In 2007, US President George W. Bush hosted a conference in Annapolis, Maryland, to relaunch the peace process. Israeli Prime Minister Ehud Olmert and Palestinian Authority President Mahmoud Abbas took part in talks with officials from the Quartet and over a dozen Arab states. It was agreed that further negotiations would be held with the goal of reaching a peace deal by the end of 2008.
In 2010, US Middle East Envoy George Mitchell convinced Israeli Prime Minister Benjamin Netanyahu to agree to and implement a 10-month moratorium on settlements in disputed territories. Later, Netanyahu and Abbas agreed to relaunch direct negotiations to resolve all issues. Negotiations began in Washington in September 2010, but within weeks there was a deadlock.
Cycle of escalation and ceasefire continues
A new round of violence broke out in and around Gaza in late 2012. A ceasefire was reached between Israel and those in power in the Gaza Strip, which held until June 2014. The kidnapping and murder of three Israeli teenagers in June 2014 resulted in renewed violence and eventually led to the Israeli military operation Protective Edge. It ended with a ceasefire on August 26, 2014.
Paris summit, 2017
Envoys from over 70 countries gathered in Paris, France, to discuss the conflict between Israelis and Palestinians. Netanyahu slammed the discussions as "rigged" against his country. Neither Israeli nor Palestinian representatives attended the summit. "A two-state solution is the only possible one," French Foreign Minister Jean-Marc Ayrault said at the opening of the event.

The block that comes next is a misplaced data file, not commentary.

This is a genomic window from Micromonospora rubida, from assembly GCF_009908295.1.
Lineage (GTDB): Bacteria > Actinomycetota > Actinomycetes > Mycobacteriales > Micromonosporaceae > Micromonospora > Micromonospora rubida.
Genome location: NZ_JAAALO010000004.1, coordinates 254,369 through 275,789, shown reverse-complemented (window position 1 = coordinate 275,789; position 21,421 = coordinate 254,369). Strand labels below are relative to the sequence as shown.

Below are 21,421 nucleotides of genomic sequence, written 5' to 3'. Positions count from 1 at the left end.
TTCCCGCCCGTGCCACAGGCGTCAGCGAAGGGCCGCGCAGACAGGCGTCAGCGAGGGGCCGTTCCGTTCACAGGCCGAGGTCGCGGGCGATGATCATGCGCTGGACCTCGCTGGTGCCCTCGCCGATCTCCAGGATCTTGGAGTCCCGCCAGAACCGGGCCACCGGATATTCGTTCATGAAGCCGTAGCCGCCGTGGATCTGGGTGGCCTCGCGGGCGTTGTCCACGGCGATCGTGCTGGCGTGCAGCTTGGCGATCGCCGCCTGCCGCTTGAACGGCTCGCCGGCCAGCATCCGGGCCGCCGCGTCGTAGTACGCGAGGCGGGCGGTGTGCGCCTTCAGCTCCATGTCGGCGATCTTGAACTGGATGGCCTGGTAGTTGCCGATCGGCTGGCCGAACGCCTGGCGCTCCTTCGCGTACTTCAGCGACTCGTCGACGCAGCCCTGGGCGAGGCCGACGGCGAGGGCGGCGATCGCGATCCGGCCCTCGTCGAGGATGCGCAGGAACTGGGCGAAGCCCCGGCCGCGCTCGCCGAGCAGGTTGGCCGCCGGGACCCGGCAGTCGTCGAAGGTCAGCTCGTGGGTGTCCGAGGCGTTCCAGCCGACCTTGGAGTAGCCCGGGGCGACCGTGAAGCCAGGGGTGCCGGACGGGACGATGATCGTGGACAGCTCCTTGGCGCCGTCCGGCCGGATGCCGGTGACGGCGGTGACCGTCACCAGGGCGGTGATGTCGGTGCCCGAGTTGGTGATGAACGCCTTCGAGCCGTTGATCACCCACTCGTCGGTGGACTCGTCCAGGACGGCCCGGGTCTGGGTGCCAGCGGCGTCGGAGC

Deteriorating relations in 2017
Despite the year's optimistic opening, 2017 brought further stagnation in the Israeli-Palestinian peace process. A deadly summer attack on Israeli police at the Temple Mount, a site holy to both Jews and Muslims, sparked deadly clashes. Then US President Donald Trump's plan to move the US Embassy to Jerusalem prompted Palestinian leader Abbas to say "the measures ... undermine all peace efforts."
Trump's peace plan backfires, 2020
US President Donald Trump presented a peace plan that freezes Israeli settlement construction but retains Israeli control over most of the illegal settlements it has already built. The plan would double Palestinian-controlled territory but asks Palestinians to cross a red line and accept the previously constructed West Bank settlements as Israeli territory. Palestinians reject the plan.
Conflict reignites in 2021
Plans to evict four families and give their homes in East Jerusalem to Jewish settlers led to escalating violence in May 2021. Hamas fired over 2,000 rockets at Israel, and Israeli military airstrikes razed buildings in the Gaza Strip. The international community, including Germany's Foreign Ministry, called for an end to the violence and both sides to return to the negotiating table.